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Policy Brief and Key Findings from the H2020 COMFORT project: Tipping Points and Regime Shifts in Regional Marine Ecosystems

Dagmara Rusiecka; Thorsten Blenckner; Christoph Heinze; Helena Martins; Precious Mongwe; Beatriz Arellano-Nava; Paul Halloran; Laurent Oziel; Helen Powley

Human-induced climate change is causing significant harm to our oceans, with ocean acidification, warming, and deoxygenation posing fundamental threats to marine life and ultimately, human societies (Gruber, 2011; Schubert et al., 2006). These processes provide specific threats to marine ecosystems and increase the possibility of crossing tipping points: “critical thresholds beyond which a system reorganizes, often abruptly and/or irreversibly” (IPCC, 2022)a. Once crossed, physical, chemical, and biological, changes may result in food web reorganisations and regime shifts triggering. These regime shifts, although regional, may add up to a problem of global dimensions for natural resources and human well-being.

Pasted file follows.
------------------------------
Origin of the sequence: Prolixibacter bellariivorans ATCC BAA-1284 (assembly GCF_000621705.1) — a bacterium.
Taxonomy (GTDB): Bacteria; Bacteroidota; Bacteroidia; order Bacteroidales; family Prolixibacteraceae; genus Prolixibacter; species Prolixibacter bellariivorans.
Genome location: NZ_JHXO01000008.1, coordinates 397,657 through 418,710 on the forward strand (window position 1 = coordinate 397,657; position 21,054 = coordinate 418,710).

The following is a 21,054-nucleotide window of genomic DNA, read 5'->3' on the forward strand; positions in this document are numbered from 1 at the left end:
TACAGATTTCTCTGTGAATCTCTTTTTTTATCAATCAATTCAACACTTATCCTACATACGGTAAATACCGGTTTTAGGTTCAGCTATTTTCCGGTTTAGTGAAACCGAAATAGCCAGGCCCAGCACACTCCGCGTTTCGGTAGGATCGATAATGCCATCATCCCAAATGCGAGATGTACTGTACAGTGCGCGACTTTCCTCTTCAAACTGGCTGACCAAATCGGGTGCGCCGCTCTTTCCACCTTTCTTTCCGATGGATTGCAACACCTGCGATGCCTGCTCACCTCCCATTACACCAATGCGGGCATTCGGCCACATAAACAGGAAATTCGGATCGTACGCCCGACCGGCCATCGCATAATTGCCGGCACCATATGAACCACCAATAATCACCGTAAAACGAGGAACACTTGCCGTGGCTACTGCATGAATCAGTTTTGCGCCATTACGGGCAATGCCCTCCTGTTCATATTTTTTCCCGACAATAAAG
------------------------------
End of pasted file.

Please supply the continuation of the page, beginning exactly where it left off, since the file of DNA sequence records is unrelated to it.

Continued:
To address these issues, the H2020 COMFORT project focused on investigating tipping points in the Earth system, specifically in relation to acidification, warming, and deoxygenation processes. The project aimed to assess safe operating spaces, mitigation pathways, and future scenarios. In this document, we present key findings from the COMFORT project and complement them with available literature on human-induced impacts on marine ecosystems, particularly in the Arctic, Atlantic, Pacific, and Southern Oceans, as well as in three European seas: the Mediterranean, Baltic, and North Sea.

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